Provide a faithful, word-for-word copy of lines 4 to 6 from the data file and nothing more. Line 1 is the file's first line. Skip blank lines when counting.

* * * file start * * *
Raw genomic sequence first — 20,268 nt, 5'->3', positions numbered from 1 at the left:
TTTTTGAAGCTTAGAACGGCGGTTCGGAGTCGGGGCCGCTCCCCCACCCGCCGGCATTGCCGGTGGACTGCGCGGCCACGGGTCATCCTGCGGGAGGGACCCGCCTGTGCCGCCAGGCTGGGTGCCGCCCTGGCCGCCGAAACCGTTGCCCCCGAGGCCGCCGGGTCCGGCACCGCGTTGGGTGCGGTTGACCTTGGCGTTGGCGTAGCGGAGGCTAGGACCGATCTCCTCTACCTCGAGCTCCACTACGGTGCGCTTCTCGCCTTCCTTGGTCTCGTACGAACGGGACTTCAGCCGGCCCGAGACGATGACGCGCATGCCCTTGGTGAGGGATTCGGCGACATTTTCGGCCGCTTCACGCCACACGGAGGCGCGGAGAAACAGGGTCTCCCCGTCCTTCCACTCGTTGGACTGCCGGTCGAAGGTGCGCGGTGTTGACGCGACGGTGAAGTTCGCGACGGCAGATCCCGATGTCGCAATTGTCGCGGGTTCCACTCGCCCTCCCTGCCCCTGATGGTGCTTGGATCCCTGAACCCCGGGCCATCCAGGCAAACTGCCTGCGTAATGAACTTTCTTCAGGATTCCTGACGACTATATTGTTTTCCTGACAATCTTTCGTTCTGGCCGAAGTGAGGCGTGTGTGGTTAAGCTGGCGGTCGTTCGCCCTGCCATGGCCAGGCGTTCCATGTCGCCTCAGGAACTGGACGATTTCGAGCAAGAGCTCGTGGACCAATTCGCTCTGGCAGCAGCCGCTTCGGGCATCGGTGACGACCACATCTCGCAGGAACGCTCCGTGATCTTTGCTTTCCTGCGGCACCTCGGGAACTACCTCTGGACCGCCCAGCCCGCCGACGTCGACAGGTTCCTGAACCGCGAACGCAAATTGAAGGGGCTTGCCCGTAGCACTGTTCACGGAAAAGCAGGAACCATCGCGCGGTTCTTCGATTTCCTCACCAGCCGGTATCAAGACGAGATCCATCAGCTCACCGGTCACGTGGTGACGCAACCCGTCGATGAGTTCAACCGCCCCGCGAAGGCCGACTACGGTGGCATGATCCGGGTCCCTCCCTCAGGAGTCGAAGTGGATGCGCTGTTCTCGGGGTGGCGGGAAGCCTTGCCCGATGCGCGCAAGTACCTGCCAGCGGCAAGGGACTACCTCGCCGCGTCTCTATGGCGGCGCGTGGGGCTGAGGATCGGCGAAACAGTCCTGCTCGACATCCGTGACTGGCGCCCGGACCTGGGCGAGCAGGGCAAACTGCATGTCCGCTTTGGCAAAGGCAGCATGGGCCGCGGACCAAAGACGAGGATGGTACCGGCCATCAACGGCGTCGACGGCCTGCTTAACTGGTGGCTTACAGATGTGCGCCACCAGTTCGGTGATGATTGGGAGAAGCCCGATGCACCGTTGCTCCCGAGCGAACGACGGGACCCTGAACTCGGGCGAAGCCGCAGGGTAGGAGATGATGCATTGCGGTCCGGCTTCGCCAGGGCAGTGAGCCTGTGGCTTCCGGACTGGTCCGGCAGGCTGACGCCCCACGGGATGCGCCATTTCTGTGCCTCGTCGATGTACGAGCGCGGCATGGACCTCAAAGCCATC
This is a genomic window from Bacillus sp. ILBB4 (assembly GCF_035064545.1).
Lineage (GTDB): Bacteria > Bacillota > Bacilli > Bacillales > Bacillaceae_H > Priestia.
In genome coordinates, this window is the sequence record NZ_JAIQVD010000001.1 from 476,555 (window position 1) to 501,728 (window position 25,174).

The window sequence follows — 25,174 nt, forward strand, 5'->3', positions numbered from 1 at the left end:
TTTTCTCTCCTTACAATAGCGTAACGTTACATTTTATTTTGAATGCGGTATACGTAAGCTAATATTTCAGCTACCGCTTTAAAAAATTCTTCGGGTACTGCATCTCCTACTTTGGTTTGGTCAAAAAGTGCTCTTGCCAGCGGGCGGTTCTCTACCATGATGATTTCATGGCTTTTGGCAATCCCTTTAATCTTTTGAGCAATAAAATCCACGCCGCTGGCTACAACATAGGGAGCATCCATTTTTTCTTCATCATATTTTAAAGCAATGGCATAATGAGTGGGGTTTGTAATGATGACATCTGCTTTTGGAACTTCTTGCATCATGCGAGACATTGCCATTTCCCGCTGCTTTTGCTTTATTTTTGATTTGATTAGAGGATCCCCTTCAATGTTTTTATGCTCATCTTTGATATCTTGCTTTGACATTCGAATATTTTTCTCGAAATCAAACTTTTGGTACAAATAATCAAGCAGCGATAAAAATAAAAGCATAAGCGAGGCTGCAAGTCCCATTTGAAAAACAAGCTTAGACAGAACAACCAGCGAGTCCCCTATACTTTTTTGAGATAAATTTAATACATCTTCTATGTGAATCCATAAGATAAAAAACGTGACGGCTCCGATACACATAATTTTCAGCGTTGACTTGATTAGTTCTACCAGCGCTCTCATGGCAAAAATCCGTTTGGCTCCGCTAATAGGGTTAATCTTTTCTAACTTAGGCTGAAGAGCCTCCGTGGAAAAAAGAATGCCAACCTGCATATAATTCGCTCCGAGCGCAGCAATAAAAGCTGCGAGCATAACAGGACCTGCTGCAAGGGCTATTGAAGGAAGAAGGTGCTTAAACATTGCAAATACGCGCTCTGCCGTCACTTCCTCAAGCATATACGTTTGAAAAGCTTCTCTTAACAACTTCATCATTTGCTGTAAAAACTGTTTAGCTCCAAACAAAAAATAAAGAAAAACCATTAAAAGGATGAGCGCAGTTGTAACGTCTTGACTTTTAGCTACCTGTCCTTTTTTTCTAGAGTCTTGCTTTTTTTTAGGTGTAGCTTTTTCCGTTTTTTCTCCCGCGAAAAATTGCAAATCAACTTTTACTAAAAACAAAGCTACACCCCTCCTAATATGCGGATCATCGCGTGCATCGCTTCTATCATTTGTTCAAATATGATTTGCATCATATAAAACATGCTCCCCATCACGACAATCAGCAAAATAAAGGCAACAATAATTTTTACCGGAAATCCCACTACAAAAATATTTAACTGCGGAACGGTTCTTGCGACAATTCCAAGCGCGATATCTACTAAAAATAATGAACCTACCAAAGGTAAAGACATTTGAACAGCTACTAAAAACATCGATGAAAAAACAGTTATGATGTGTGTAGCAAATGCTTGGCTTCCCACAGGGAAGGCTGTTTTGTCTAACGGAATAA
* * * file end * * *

Lineage (GTDB): Bacteria > Bacillota > Bacilli > Bacillales > Bacillaceae_H > Priestia.
In genome coordinates, this window is the sequence record NZ_JAIQVD010000001.1 from 476,555 (window position 1) to 501,728 (window position 25,174).

The window sequence follows — 25,174 nt, forward strand, 5'->3', positions numbered from 1 at the left end: